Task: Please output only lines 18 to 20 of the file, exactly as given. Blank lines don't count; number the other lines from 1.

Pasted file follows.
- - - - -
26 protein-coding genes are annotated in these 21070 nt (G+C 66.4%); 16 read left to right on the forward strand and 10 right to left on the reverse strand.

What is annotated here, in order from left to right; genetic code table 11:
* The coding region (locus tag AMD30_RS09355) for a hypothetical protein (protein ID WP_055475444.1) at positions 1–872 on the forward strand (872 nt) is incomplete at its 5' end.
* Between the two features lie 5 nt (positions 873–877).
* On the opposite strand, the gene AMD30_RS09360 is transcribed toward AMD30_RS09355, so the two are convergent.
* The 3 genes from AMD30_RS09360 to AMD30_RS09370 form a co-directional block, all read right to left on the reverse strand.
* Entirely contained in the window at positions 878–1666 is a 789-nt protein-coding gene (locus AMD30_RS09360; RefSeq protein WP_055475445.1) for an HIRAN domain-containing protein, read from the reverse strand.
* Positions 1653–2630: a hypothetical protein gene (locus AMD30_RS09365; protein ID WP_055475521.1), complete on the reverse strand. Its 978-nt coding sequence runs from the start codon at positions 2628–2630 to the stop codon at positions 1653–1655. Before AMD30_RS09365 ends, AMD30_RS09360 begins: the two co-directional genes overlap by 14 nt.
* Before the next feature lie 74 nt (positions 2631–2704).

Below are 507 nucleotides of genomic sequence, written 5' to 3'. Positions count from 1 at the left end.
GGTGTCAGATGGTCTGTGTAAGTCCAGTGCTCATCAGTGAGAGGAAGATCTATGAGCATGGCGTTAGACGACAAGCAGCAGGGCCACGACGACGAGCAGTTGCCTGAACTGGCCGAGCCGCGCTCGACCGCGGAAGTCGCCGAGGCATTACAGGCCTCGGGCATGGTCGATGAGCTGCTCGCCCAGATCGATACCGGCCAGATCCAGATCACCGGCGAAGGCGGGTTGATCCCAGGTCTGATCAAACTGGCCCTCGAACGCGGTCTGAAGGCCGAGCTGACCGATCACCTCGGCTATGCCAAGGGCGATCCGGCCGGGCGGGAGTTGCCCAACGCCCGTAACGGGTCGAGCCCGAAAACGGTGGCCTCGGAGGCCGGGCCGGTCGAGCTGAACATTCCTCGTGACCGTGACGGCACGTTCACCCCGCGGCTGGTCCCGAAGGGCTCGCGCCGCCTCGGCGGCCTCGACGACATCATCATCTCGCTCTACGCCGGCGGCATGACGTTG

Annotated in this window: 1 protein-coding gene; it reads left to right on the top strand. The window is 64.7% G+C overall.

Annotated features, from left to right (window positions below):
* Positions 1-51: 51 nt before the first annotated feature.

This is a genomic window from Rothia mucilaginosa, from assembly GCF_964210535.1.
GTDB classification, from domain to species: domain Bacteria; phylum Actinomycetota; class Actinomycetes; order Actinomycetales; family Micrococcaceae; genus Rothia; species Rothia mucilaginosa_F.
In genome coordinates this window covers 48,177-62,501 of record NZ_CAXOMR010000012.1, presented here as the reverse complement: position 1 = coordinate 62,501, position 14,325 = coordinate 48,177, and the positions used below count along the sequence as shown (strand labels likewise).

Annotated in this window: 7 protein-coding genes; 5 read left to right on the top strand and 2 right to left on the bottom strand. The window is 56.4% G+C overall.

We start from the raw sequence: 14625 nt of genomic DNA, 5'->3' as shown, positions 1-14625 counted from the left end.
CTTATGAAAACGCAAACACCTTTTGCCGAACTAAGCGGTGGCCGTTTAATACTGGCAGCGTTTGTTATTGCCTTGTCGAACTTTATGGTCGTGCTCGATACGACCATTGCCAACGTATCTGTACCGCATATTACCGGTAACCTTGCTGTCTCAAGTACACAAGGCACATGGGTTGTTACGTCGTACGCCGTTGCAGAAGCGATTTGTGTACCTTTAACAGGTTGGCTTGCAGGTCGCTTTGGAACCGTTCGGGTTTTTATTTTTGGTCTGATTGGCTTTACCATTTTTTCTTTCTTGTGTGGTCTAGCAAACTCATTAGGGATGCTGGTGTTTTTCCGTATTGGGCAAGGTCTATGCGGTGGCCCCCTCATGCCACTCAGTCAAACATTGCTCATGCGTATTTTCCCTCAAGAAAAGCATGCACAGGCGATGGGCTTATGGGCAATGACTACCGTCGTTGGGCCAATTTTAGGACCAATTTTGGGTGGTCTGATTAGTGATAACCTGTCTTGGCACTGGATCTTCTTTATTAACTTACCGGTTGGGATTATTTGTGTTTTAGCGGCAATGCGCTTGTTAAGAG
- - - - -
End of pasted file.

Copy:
Annotated in this window: 7 protein-coding genes; 5 read left to right on the top strand and 2 right to left on the bottom strand. The window is 56.4% G+C overall.

We start from the raw sequence: 14625 nt of genomic DNA, 5'->3' as shown, positions 1-14625 counted from the left end.
CTTATGAAAACGCAAACACCTTTTGCCGAACTAAGCGGTGGCCGTTTAATACTGGCAGCGTTTGTTATTGCCTTGTCGAACTTTATGGTCGTGCTCGATACGACCATTGCCAACGTATCTGTACCGCATATTACCGGTAACCTTGCTGTCTCAAGTACACAAGGCACATGGGTTGTTACGTCGTACGCCGTTGCAGAAGCGATTTGTGTACCTTTAACAGGTTGGCTTGCAGGTCGCTTTGGAACCGTTCGGGTTTTTATTTTTGGTCTGATTGGCTTTACCATTTTTTCTTTCTTGTGTGGTCTAGCAAACTCATTAGGGATGCTGGTGTTTTTCCGTATTGGGCAAGGTCTATGCGGTGGCCCCCTCATGCCACTCAGTCAAACATTGCTCATGCGTATTTTCCCTCAAGAAAAGCATGCACAGGCGATGGGCTTATGGGCAATGACTACCGTCGTTGGGCCAATTTTAGGACCAATTTTGGGTGGTCTGATTAGTGATAACCTGTCTTGGCACTGGATCTTCTTTATTAACTTACCGGTTGGGATTATTTGTGTTTTAGCGGCAATGCGCTTGTTAAGAG